On the other hand, this season has seen more than its fair share of brutally disappointing moments as well. In fact, it’s been one of the more schizophrenic clubs that I think I can remember. The May and June Cardinals were not at all the same team we watched in April, and August, and July, and so far in September. This was a club ten games over the break even mark at the end of April, and yet they also managed to fall below .500 multiple times during the long march to the all-star break. Good teams do not often have two-month stretches like the one the Redbirds endured during May and June of this year. My Jack Flaherty as Cy Young runner-up prediction from March turned out to probably be about two months off, as he likely won’t get to quite that level for the season; remember how Jack Flaherty had a 4.90 ERA at the beginning of July?
So here’s the question I have for all of you this morning: how will you remember this 2019 Cardinal team? I hesitate to ask at this moment of rapture, but I do want to ask it before we head into the postseason. (I suppose I should hedge my bets here and say if the Cards reach the postseason; Baseball-Reference has their playoff odds over 99%, but still.) For better or for worse, much of the way we feel about a given team later on hinges on how they end up doing in the dusklight of October, but it’s always important to remember that the marathon of the season tells us more than the sprint of the postseason, as much as that final sprint means to those of us who follow the team for the biggest part of the year.
And so I’ll ask here on the 22nd of September, when the Cardinals have just taken three in a row at Wrigley Field and have a three-game lead in the division over the surging Brewers and have very nearly ended the Cubs’ season and are heading toward October with one of the hottest pitching staffs in the game and things almost all seems beautiful: how do you think of this team? How do you square in your mind the darkness of May and June with the other four months of often inspired baseball? (I guess technically March was a bad month, too; the Cards won just one of four games they played in March.)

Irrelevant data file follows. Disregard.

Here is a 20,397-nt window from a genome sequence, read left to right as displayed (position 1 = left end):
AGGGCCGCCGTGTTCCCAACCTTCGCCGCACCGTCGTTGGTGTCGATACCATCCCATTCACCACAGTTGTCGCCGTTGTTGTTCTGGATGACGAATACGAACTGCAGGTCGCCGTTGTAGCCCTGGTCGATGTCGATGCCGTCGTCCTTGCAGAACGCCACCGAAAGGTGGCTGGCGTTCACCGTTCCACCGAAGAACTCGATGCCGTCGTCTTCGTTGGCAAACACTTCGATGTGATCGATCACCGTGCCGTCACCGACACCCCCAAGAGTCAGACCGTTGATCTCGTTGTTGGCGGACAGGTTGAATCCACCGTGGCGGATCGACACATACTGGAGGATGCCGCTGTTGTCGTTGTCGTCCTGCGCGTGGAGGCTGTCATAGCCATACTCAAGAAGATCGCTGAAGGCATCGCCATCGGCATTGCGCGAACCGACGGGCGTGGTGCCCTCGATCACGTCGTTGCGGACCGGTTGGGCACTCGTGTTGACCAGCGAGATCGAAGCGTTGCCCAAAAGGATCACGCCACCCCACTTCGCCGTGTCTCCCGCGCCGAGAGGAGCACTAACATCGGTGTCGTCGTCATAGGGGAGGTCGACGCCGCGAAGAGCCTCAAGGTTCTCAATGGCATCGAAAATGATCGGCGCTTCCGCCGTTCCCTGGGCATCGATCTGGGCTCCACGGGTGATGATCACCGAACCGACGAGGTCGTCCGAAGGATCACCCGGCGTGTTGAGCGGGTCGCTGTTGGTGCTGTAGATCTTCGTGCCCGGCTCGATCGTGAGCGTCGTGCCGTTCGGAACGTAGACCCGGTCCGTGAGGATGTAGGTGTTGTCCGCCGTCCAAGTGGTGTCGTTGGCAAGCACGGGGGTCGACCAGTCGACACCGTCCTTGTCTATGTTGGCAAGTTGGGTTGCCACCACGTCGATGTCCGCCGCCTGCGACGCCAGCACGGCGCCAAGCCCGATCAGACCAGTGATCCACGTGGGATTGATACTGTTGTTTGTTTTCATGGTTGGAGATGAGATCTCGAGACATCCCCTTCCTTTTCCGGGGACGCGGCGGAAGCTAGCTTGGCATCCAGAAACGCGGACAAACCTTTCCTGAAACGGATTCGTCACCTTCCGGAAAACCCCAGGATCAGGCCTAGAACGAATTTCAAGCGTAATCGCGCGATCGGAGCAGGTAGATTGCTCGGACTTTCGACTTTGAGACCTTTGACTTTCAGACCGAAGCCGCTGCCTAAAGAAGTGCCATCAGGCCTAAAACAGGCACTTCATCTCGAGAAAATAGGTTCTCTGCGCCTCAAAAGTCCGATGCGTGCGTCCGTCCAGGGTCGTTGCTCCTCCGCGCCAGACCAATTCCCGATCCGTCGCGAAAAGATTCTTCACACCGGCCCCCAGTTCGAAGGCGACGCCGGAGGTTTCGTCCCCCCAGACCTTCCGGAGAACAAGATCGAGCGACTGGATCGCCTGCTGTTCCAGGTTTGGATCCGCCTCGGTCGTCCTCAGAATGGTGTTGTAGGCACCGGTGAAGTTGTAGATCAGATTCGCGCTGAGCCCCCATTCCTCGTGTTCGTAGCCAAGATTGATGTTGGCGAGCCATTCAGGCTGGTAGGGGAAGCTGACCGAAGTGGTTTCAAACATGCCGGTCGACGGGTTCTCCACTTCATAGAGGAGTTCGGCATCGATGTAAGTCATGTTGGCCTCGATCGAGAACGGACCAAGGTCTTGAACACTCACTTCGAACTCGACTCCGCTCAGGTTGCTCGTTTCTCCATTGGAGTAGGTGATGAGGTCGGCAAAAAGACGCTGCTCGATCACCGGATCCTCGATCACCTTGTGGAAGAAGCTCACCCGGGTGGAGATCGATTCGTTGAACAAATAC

In May and June, the Cardinals went 22-31, a .415 winning percentage. In April, July, August, and September (so far), the Cards’ record was 64-33, or a winning percentage of .660. The good version of the club is a 107-win behemoth, while the bad version was a 67-win disaster. You can find good streaks and bad streaks in any clubs’ season, of course, but this season has been so strongly divided, and so sharply defined, that I can’t quite wrap my head around how the Cardinals of August could be the same as the Cardinals of May.
So what do you make of this dichotomy? Early managerial experimentation leading to substandard results? Is the second half just a hot streak, and we should fear the return of the Deadbirds of May? Did the Paul Goldschmidt trade work? Are the Cardinals on an upward trajectory with the emergence of Jack Flaherty as an ace, Paul DeJong’s solidification of his defensive stalwartitude, and the near-term influx of talent the outfield could see? Or are they an aging, poorly-constructed club, with a top-heavy payroll largely tied up in Matt Carpenter and Paul Goldschmidt and Yadier Molina headed for a fall? I think the answer to those questions is ‘yes’, and you can decide how strong a yes you want to give to each point individually.
In the end, I really don’t know exactly what to make of this team. The highs have been incredibly high — certainly higher than the consistent good-but-not-great-ness of the past few years— but the lows have been equally dismal. A month from now, what we think and feel about this year’s Cardinal team will almost certainly be quite a bit different, whether they’re going home following some disappointing playoff loss or are in the midst of a thrilling run deep into October. But for now, we have a moment here to enjoy and reflect, and I want to know what you think about this team. It’s a big question, I know, but it seems like an even more interesting question this year than in most others.